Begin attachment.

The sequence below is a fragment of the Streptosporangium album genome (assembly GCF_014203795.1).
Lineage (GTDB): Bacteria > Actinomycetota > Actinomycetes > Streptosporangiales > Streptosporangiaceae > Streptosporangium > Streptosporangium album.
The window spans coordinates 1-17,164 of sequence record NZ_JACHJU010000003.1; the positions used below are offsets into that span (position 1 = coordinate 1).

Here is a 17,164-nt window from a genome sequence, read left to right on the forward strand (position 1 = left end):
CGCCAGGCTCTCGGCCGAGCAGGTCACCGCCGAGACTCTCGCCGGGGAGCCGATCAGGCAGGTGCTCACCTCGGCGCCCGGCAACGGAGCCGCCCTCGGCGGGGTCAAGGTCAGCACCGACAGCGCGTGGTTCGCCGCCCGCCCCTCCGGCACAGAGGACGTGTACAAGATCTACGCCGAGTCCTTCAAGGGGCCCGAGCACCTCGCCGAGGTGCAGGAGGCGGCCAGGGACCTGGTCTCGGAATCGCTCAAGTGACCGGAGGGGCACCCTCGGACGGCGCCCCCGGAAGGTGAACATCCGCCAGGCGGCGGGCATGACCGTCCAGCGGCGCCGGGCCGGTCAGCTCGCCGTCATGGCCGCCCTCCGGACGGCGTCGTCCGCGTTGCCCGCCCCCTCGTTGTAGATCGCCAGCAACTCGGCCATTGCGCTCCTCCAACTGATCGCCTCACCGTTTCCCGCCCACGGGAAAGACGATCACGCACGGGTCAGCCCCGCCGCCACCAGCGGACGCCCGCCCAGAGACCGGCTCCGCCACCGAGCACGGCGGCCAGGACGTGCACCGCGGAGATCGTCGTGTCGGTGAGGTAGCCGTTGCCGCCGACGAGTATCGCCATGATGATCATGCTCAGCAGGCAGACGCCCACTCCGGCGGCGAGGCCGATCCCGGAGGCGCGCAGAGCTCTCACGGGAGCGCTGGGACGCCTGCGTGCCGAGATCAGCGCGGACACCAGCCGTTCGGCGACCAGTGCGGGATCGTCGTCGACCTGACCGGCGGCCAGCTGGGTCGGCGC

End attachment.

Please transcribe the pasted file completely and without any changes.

The sequence below is a fragment of the Streptosporangium album genome (assembly GCF_014203795.1).
Lineage (GTDB): Bacteria > Actinomycetota > Actinomycetes > Streptosporangiales > Streptosporangiaceae > Streptosporangium > Streptosporangium album.
The window spans coordinates 1-17,164 of sequence record NZ_JACHJU010000003.1; the positions used below are offsets into that span (position 1 = coordinate 1).

Here is a 17,164-nt window from a genome sequence, read left to right on the forward strand (position 1 = left end):
CGCCAGGCTCTCGGCCGAGCAGGTCACCGCCGAGACTCTCGCCGGGGAGCCGATCAGGCAGGTGCTCACCTCGGCGCCCGGCAACGGAGCCGCCCTCGGCGGGGTCAAGGTCAGCACCGACAGCGCGTGGTTCGCCGCCCGCCCCTCCGGCACAGAGGACGTGTACAAGATCTACGCCGAGTCCTTCAAGGGGCCCGAGCACCTCGCCGAGGTGCAGGAGGCGGCCAGGGACCTGGTCTCGGAATCGCTCAAGTGACCGGAGGGGCACCCTCGGACGGCGCCCCCGGAAGGTGAACATCCGCCAGGCGGCGGGCATGACCGTCCAGCGGCGCCGGGCCGGTCAGCTCGCCGTCATGGCCGCCCTCCGGACGGCGTCGTCCGCGTTGCCCGCCCCCTCGTTGTAGATCGCCAGCAACTCGGCCATTGCGCTCCTCCAACTGATCGCCTCACCGTTTCCCGCCCACGGGAAAGACGATCACGCACGGGTCAGCCCCGCCGCCACCAGCGGACGCCCGCCCAGAGACCGGCTCCGCCACCGAGCACGGCGGCCAGGACGTGCACCGCGGAGATCGTCGTGTCGGTGAGGTAGCCGTTGCCGCCGACGAGTATCGCCATGATGATCATGCTCAGCAGGCAGACGCCCACTCCGGCGGCGAGGCCGATCCCGGAGGCGCGCAGAGCTCTCACGGGAGCGCTGGGACGCCTGCGTGCCGAGATCAGCGCGGACACCAGCCGTTCGGCGACCAGTGCGGGATCGTCGTCGACCTGACCGGCGGCCAGCTGGGTCGGCGC